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Title: Graph theoretical analysis of human brain networks
Author: Bassett, D. S.
Awarding Body: University of Cambridge
Current Institution: University of Cambridge
Date of Award: 2009
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In the first study, functional brain networks are derived from magnetoencephalography (MEG) data from 12 healthy subjects in two task conditions (resting and finger tapping). The brain’s function is found to be characterized by a topological structure intermediate between random (short-cut connections) and highly ordered (provincial clustering). The architecture, as measured by a range of graph metrics, remains scale-invariant throughout the functioning brain’s classical frequency bands (from low frequency δ to high frequency γ) and in both the resting and motor states. Despite the general conservation of functional architecture, the brain does adjust the length of its high frequency (especially γ, >37.5 Hz) connections when it is required to perform a finger tapping task. The relatively shorter connections in the resting state suggest the existence of an energy efficiency constraint. In the second study, we therefore hypothesized that the brain functions on a balanced platform of maximum efficiency for minimum cost, and that the successfulness of this optimization predicts the cognitive ability of the system. Frequency specific functional networks were again derived from the MEG data of 28 healthy controls and 29 people with schizophrenia taken during a working memory task. A measure of the cost-efficiency of the high frequency (β band, 15-30 Hz) networks was found to be strongly predictive of a person’s cognitive performance independent of the health of the subject (whether non-psychotic or diagnosed with schizophrenia). In a third study, we used structural magnetic resonance imaging (sMRI) data from 259 healthy subjects and 203 people with schizophrenia to construct anatomical networks from the pairwise covariation of regional gray matter volumes. We found that the anatomical structure in the healthy brain contains a hierarchical organization which is inverted in schizophrenia and may thus be a vestige of abnormal neurodevelopmental processes.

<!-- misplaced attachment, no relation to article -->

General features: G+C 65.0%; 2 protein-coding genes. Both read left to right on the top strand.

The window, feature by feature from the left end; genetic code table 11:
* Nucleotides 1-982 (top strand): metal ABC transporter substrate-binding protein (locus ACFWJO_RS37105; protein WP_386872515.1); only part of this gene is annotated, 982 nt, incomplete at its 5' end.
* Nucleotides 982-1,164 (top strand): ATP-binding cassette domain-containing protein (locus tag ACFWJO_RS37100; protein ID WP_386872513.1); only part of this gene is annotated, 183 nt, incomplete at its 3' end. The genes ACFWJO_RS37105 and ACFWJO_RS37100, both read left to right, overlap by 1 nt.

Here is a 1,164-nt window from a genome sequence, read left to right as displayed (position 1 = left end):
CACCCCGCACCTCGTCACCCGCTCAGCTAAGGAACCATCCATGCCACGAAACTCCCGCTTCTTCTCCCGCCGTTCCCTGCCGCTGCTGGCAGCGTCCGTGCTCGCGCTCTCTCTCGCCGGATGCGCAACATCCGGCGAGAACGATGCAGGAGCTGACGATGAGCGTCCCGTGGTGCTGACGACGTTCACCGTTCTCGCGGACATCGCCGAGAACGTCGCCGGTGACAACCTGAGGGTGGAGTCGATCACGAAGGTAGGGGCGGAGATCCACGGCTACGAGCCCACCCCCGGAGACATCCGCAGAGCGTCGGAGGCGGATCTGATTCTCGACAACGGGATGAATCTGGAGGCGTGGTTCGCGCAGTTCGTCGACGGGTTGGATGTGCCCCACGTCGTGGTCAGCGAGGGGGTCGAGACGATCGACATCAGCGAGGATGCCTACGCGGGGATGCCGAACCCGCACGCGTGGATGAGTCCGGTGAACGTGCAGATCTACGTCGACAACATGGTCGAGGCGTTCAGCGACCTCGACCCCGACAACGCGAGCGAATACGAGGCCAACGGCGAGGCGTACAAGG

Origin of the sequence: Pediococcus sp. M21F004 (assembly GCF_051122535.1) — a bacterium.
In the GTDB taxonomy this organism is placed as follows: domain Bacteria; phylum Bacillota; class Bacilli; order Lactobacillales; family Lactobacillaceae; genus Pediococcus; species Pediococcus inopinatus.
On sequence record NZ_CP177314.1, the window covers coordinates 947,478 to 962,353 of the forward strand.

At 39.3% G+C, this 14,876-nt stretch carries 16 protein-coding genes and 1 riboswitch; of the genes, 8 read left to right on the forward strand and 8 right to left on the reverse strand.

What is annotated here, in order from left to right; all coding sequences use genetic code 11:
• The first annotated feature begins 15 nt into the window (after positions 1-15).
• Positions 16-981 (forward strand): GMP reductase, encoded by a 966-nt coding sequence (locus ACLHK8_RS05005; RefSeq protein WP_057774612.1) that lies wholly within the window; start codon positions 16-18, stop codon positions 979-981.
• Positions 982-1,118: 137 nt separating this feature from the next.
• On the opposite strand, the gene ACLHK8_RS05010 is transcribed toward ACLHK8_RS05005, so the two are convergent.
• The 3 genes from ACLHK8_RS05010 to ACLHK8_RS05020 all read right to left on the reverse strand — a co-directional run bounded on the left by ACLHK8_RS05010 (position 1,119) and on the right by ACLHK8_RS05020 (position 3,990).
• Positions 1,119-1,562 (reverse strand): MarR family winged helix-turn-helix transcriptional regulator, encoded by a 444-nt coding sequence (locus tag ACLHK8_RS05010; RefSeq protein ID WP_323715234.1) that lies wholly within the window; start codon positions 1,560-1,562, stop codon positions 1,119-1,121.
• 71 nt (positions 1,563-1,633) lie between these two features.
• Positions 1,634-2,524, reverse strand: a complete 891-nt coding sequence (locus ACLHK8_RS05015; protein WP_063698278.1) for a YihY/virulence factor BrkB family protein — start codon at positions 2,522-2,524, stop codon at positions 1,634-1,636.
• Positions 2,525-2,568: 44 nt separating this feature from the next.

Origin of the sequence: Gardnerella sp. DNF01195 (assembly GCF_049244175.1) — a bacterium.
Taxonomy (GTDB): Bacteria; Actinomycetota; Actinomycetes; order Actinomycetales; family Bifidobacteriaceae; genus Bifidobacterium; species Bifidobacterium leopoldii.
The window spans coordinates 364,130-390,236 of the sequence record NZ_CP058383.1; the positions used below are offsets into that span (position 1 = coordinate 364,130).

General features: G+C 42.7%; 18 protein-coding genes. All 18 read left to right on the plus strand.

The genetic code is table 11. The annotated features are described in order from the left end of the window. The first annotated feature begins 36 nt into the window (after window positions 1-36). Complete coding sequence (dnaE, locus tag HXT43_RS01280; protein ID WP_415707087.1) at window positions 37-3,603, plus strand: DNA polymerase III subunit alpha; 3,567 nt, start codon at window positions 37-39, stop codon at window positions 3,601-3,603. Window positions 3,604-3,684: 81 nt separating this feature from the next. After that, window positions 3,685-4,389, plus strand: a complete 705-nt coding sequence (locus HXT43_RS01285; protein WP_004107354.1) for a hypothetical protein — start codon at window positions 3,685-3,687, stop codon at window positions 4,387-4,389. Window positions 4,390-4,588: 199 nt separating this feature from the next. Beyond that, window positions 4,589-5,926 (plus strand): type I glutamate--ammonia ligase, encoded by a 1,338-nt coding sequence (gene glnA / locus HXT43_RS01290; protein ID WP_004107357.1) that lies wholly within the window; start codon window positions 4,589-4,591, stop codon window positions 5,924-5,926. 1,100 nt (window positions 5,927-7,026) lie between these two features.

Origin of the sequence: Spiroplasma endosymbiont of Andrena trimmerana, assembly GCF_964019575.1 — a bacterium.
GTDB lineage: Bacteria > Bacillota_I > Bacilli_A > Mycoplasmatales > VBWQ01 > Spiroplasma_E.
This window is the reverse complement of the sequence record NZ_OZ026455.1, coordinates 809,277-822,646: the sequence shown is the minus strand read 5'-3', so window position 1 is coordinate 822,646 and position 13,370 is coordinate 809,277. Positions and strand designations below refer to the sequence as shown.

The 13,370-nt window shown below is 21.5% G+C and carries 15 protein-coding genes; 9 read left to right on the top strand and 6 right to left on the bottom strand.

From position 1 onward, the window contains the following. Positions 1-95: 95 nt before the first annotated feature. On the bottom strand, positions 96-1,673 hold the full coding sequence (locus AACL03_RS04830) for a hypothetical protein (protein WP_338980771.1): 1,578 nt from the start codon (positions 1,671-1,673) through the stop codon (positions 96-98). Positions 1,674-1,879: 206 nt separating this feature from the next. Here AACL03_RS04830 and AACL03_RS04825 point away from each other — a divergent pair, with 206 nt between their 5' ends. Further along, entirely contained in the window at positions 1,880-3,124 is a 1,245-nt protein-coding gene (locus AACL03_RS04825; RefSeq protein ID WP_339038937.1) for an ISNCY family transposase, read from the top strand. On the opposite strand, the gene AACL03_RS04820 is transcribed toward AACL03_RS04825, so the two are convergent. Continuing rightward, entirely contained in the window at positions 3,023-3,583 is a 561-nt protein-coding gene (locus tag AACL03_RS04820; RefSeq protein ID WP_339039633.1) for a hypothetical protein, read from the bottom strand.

Supervisor: Not available Sponsor: Not available
Qualification Name: Thesis (Ph.D.) Qualification Level: Doctoral
EThOS ID:  DOI: Not available